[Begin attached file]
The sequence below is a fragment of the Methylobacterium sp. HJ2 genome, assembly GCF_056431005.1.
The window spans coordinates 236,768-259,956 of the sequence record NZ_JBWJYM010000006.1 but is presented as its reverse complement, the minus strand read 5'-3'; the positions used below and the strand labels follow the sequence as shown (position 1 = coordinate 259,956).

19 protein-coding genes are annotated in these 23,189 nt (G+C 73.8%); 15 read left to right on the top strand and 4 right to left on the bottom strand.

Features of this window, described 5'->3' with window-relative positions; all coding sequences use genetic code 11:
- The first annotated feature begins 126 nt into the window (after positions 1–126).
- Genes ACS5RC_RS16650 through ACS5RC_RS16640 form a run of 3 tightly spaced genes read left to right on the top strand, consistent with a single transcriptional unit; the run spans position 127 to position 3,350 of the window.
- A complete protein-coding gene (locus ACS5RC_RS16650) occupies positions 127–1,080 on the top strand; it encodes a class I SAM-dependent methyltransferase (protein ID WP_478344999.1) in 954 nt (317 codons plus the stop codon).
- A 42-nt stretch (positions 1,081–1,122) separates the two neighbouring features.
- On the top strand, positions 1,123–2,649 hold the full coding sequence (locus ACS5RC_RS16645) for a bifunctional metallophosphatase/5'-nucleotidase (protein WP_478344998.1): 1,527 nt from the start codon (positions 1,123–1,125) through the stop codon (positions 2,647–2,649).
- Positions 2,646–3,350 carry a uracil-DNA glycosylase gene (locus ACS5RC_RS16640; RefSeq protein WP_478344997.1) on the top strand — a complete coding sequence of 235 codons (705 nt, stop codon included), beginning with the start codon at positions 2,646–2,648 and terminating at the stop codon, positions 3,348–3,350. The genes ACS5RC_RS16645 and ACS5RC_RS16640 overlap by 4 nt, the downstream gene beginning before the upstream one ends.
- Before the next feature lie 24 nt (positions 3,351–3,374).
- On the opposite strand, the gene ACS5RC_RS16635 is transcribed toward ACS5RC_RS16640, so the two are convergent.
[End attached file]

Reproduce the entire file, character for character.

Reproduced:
The sequence below is a fragment of the Methylobacterium sp. HJ2 genome, assembly GCF_056431005.1.
The window spans coordinates 236,768-259,956 of the sequence record NZ_JBWJYM010000006.1 but is presented as its reverse complement, the minus strand read 5'-3'; the positions used below and the strand labels follow the sequence as shown (position 1 = coordinate 259,956).

19 protein-coding genes are annotated in these 23,189 nt (G+C 73.8%); 15 read left to right on the top strand and 4 right to left on the bottom strand.

Features of this window, described 5'->3' with window-relative positions; all coding sequences use genetic code 11:
- The first annotated feature begins 126 nt into the window (after positions 1–126).
- Genes ACS5RC_RS16650 through ACS5RC_RS16640 form a run of 3 tightly spaced genes read left to right on the top strand, consistent with a single transcriptional unit; the run spans position 127 to position 3,350 of the window.
- A complete protein-coding gene (locus ACS5RC_RS16650) occupies positions 127–1,080 on the top strand; it encodes a class I SAM-dependent methyltransferase (protein ID WP_478344999.1) in 954 nt (317 codons plus the stop codon).
- A 42-nt stretch (positions 1,081–1,122) separates the two neighbouring features.
- On the top strand, positions 1,123–2,649 hold the full coding sequence (locus ACS5RC_RS16645) for a bifunctional metallophosphatase/5'-nucleotidase (protein WP_478344998.1): 1,527 nt from the start codon (positions 1,123–1,125) through the stop codon (positions 2,647–2,649).
- Positions 2,646–3,350 carry a uracil-DNA glycosylase gene (locus ACS5RC_RS16640; RefSeq protein WP_478344997.1) on the top strand — a complete coding sequence of 235 codons (705 nt, stop codon included), beginning with the start codon at positions 2,646–2,648 and terminating at the stop codon, positions 3,348–3,350. The genes ACS5RC_RS16645 and ACS5RC_RS16640 overlap by 4 nt, the downstream gene beginning before the upstream one ends.
- Before the next feature lie 24 nt (positions 3,351–3,374).
- On the opposite strand, the gene ACS5RC_RS16635 is transcribed toward ACS5RC_RS16640, so the two are convergent.